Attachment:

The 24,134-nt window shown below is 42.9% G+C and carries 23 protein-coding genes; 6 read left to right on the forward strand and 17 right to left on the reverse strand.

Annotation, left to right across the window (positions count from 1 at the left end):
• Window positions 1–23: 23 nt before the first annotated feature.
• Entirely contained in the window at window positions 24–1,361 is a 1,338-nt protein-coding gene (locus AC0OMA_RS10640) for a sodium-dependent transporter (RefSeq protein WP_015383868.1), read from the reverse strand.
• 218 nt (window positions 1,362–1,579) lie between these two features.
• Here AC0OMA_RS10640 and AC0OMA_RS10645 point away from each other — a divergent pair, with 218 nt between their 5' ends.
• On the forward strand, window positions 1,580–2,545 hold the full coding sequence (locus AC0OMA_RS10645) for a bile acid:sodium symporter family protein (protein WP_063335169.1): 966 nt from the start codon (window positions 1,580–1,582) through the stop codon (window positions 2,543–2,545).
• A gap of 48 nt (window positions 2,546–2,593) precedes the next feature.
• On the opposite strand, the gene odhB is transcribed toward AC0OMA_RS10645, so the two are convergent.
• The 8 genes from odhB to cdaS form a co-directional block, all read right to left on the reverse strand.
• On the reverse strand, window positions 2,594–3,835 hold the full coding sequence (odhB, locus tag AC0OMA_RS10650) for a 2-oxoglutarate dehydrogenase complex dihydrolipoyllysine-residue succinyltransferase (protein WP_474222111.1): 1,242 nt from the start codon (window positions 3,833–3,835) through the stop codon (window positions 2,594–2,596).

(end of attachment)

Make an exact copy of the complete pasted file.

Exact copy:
The 24,134-nt window shown below is 42.9% G+C and carries 23 protein-coding genes; 6 read left to right on the forward strand and 17 right to left on the reverse strand.

Annotation, left to right across the window (positions count from 1 at the left end):
• Window positions 1–23: 23 nt before the first annotated feature.
• Entirely contained in the window at window positions 24–1,361 is a 1,338-nt protein-coding gene (locus AC0OMA_RS10640) for a sodium-dependent transporter (RefSeq protein WP_015383868.1), read from the reverse strand.
• 218 nt (window positions 1,362–1,579) lie between these two features.
• Here AC0OMA_RS10640 and AC0OMA_RS10645 point away from each other — a divergent pair, with 218 nt between their 5' ends.
• On the forward strand, window positions 1,580–2,545 hold the full coding sequence (locus AC0OMA_RS10645) for a bile acid:sodium symporter family protein (protein WP_063335169.1): 966 nt from the start codon (window positions 1,580–1,582) through the stop codon (window positions 2,543–2,545).
• A gap of 48 nt (window positions 2,546–2,593) precedes the next feature.
• On the opposite strand, the gene odhB is transcribed toward AC0OMA_RS10645, so the two are convergent.
• The 8 genes from odhB to cdaS form a co-directional block, all read right to left on the reverse strand.
• On the reverse strand, window positions 2,594–3,835 hold the full coding sequence (odhB, locus tag AC0OMA_RS10650) for a 2-oxoglutarate dehydrogenase complex dihydrolipoyllysine-residue succinyltransferase (protein WP_474222111.1): 1,242 nt from the start codon (window positions 3,833–3,835) through the stop codon (window positions 2,594–2,596).